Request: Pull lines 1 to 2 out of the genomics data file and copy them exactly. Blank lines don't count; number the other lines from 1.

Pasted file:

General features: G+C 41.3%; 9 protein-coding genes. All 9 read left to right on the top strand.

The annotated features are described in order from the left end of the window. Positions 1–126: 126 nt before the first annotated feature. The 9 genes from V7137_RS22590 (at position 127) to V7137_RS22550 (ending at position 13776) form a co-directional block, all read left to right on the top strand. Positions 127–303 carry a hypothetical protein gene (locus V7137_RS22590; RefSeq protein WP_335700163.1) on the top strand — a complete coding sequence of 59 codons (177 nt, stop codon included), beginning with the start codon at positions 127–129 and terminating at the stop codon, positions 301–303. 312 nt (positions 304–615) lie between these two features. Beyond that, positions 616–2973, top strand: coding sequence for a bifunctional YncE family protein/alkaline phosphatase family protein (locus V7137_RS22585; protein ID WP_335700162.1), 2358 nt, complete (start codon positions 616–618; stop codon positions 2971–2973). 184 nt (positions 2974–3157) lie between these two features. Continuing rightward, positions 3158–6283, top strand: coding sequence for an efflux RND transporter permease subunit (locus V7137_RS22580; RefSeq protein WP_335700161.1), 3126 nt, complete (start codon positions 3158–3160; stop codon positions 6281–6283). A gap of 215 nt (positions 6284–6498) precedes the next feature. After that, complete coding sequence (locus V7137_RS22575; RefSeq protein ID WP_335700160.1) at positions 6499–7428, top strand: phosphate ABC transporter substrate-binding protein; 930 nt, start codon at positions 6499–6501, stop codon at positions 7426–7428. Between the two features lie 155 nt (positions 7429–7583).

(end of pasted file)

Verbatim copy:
General features: G+C 41.3%; 9 protein-coding genes. All 9 read left to right on the top strand.

The annotated features are described in order from the left end of the window. Positions 1–126: 126 nt before the first annotated feature. The 9 genes from V7137_RS22590 (at position 127) to V7137_RS22550 (ending at position 13776) form a co-directional block, all read left to right on the top strand. Positions 127–303 carry a hypothetical protein gene (locus V7137_RS22590; RefSeq protein WP_335700163.1) on the top strand — a complete coding sequence of 59 codons (177 nt, stop codon included), beginning with the start codon at positions 127–129 and terminating at the stop codon, positions 301–303. 312 nt (positions 304–615) lie between these two features. Beyond that, positions 616–2973, top strand: coding sequence for a bifunctional YncE family protein/alkaline phosphatase family protein (locus V7137_RS22585; protein ID WP_335700162.1), 2358 nt, complete (start codon positions 616–618; stop codon positions 2971–2973). 184 nt (positions 2974–3157) lie between these two features. Continuing rightward, positions 3158–6283, top strand: coding sequence for an efflux RND transporter permease subunit (locus V7137_RS22580; RefSeq protein WP_335700161.1), 3126 nt, complete (start codon positions 3158–3160; stop codon positions 6281–6283). A gap of 215 nt (positions 6284–6498) precedes the next feature. After that, complete coding sequence (locus V7137_RS22575; RefSeq protein ID WP_335700160.1) at positions 6499–7428, top strand: phosphate ABC transporter substrate-binding protein; 930 nt, start codon at positions 6499–6501, stop codon at positions 7426–7428. Between the two features lie 155 nt (positions 7429–7583).